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As you may remember, I’m from Madison, Wisconsin. We have lots of noteworthy things in and around Madison: a university, Indian mounds, beautiful lakes. And we have bikers. Not the Hell’s Angels tattoo-sporting kind, the Lance Armstrong kind. They’re everywhere, and that’s mostly a good thing (except when they travel in three abreast packs on country roads amongst cars). Bicycles don’t produce carbon emissions, require only manpower, and do not use up dwindling energy resources. As an added bonus, you get some exercise!
Ray LaHood, the Transportation Secretary, thinks that biking (and walking) are underrated ways of getting around – and he’s planning to give them the recognition (and resources) he believes they deserve. In a recent blog post, LaHood said that Americans want more transportation options and he’s ready to give the people what they want: more bike paths, safer and better-maintained bike lanes, and perhaps most importantly, equal treatment for motorized and non-motorized forms of transportation.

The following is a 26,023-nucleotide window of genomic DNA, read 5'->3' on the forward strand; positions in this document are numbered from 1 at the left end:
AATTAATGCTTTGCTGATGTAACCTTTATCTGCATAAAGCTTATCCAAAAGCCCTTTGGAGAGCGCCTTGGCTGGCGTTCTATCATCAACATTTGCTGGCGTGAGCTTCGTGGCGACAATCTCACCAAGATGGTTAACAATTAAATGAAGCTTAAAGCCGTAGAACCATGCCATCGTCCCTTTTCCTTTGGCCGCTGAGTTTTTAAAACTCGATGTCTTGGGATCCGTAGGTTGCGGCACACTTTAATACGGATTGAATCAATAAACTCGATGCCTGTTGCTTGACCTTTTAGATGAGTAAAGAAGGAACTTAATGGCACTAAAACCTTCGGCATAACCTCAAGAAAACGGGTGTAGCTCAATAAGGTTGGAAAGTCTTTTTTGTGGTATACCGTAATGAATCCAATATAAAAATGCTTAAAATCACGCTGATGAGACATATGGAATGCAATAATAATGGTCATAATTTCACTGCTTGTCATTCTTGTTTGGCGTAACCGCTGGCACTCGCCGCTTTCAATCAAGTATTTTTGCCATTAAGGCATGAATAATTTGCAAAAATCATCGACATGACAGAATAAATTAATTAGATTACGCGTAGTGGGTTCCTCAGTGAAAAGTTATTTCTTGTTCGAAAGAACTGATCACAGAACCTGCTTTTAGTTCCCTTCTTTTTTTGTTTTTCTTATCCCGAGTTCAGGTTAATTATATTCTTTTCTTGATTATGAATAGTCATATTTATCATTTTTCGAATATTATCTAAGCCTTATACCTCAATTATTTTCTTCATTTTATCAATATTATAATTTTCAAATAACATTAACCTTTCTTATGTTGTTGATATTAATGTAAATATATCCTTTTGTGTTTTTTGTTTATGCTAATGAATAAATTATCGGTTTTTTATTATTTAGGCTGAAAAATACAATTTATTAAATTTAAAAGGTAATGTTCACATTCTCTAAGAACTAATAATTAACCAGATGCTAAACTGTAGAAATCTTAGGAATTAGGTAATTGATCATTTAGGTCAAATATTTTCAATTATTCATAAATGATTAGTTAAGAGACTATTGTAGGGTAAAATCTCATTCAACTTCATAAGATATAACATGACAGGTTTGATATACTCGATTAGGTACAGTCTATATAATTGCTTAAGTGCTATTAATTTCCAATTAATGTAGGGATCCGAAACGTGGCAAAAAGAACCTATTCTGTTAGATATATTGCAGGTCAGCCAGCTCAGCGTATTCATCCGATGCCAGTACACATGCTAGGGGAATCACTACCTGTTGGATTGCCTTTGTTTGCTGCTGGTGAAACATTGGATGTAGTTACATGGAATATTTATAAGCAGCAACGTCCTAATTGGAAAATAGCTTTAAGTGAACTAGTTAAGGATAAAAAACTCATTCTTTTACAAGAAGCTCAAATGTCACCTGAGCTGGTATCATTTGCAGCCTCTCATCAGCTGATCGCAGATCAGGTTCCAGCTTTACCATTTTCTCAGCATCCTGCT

That’s a pretty big statement, especially considering that almost 90% of people in the US drive to work and almost 80% of those drivers make the trip alone. Some people have called LaHood delusional. Still, he says that we as a country simply cannot create “livable and sustainable communities” without offering alternatives to vehicular transportation. That makes sense; people cannot change their ways (even if they want to) if new forms of behavior are not supported or not viable. And with obesity rates skyrocketing, encouraging exercise is a pretty good idea.
And as you can see in cities like Madison (and tandem-friendly San Fran), alternative forms of transportation seem to be increasing in popularity. Still, you have to have the infrastructure to support those alternatives, like Madison’s extensive bike and walking path system.
Cars aren’t going anywhere. LaHood knows that. But he also knows what we know: we have pretty big problems in the transportation department with the climate change and the oil dependence and all that fun stuff. In the hubbub of new cars, alternative fuels, and green technology, let’s not forget the solutions right in front of us.